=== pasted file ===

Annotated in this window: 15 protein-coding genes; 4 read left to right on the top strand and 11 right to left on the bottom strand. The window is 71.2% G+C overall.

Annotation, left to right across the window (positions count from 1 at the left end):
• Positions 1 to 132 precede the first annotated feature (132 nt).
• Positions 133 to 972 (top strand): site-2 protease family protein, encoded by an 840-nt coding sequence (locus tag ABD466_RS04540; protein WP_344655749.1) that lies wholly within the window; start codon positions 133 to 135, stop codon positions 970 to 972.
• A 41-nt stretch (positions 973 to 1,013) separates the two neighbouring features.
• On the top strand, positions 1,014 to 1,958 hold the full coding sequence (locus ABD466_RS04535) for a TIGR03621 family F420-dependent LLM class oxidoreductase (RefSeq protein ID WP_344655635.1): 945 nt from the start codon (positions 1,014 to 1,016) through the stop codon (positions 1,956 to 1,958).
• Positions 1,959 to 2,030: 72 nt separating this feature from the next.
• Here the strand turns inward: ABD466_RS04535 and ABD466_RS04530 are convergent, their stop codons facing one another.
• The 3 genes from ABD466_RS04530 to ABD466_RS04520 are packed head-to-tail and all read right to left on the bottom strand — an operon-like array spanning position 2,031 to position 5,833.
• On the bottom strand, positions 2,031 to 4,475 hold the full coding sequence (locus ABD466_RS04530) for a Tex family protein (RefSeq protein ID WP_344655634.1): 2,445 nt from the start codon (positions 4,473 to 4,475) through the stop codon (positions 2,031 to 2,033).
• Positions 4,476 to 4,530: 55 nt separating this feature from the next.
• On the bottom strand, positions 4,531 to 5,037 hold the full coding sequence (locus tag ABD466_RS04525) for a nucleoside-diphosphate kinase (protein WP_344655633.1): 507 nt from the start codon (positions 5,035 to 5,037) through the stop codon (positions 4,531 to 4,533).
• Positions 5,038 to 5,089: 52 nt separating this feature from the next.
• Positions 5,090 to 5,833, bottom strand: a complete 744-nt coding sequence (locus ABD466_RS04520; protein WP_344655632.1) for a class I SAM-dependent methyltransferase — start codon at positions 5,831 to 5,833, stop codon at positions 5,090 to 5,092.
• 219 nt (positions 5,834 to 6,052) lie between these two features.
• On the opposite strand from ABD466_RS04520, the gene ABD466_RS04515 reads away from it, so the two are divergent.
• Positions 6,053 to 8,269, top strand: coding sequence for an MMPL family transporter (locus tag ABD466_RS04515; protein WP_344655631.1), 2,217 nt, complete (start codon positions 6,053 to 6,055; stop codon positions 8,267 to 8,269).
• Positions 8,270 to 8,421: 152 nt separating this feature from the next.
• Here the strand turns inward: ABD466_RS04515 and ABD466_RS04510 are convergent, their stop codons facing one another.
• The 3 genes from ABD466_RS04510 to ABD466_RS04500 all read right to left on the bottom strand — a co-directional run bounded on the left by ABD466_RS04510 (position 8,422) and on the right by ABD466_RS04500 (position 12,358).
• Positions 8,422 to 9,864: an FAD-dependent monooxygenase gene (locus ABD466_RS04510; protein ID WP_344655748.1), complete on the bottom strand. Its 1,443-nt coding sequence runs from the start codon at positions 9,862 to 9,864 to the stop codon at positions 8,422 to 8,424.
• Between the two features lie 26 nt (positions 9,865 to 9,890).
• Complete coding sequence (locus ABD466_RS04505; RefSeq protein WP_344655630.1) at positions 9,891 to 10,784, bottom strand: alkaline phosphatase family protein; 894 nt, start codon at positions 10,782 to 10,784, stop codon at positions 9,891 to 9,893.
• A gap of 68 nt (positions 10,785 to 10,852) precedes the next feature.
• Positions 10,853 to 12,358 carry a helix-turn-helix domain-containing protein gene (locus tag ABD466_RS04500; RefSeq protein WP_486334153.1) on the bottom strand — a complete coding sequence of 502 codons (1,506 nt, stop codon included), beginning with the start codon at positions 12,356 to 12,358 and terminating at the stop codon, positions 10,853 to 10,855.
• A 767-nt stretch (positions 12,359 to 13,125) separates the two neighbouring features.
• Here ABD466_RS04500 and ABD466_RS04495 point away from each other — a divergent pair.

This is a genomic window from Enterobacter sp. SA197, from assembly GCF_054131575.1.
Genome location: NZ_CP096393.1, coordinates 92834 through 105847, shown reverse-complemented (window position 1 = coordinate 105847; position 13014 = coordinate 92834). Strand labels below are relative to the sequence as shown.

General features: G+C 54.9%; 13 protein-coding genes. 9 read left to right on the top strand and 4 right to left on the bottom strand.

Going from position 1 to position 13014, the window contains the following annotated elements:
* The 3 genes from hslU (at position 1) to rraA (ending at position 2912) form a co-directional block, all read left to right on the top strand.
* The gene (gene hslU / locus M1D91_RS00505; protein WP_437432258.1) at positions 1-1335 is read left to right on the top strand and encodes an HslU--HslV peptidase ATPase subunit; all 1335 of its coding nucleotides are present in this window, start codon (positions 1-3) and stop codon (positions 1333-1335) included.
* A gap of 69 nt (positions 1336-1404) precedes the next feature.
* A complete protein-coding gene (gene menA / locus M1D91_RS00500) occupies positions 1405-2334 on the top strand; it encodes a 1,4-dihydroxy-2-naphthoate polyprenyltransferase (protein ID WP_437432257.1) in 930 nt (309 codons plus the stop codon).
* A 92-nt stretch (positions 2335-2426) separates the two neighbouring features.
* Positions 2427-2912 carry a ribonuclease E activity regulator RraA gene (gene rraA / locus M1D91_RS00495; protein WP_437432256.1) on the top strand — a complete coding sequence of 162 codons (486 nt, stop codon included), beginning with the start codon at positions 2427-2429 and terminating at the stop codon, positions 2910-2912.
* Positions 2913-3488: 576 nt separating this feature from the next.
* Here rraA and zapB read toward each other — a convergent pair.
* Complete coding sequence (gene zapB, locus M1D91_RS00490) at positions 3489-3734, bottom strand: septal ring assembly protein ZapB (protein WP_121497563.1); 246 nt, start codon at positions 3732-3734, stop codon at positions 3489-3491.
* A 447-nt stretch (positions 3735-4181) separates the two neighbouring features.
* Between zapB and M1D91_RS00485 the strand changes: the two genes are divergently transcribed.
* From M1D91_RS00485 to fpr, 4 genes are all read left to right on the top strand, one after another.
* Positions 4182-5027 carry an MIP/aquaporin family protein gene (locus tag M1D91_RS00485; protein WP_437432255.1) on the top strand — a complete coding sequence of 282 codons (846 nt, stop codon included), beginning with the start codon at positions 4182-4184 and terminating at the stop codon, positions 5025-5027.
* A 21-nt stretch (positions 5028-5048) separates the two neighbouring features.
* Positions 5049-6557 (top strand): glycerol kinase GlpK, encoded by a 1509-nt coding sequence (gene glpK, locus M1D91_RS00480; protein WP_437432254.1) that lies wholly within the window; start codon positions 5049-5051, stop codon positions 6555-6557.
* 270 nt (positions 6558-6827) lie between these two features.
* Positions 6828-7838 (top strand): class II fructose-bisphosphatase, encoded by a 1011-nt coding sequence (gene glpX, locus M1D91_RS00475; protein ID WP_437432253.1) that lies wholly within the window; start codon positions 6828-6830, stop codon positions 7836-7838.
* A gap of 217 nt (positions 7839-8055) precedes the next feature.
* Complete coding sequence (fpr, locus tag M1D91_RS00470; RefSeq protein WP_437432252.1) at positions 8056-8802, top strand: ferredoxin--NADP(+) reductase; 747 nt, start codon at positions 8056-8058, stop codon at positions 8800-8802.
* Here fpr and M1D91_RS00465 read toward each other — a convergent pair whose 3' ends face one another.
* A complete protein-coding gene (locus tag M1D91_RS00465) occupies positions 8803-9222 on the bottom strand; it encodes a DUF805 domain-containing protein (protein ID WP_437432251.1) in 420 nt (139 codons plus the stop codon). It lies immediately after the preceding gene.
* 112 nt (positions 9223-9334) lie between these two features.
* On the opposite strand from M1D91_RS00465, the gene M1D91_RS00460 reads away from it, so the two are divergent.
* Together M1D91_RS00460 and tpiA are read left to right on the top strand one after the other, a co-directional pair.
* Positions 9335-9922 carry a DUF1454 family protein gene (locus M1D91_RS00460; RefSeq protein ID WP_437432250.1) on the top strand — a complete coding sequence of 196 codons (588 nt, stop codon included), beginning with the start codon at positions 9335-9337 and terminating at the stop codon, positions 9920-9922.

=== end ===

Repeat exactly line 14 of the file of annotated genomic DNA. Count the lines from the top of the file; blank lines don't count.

• Positions 5,090 to 5,833, bottom strand: a complete 744-nt coding sequence (locus ABD466_RS04520; protein WP_344655632.1) for a class I SAM-dependent methyltransferase — start codon at positions 5,831 to 5,833, stop codon at positions 5,090 to 5,092.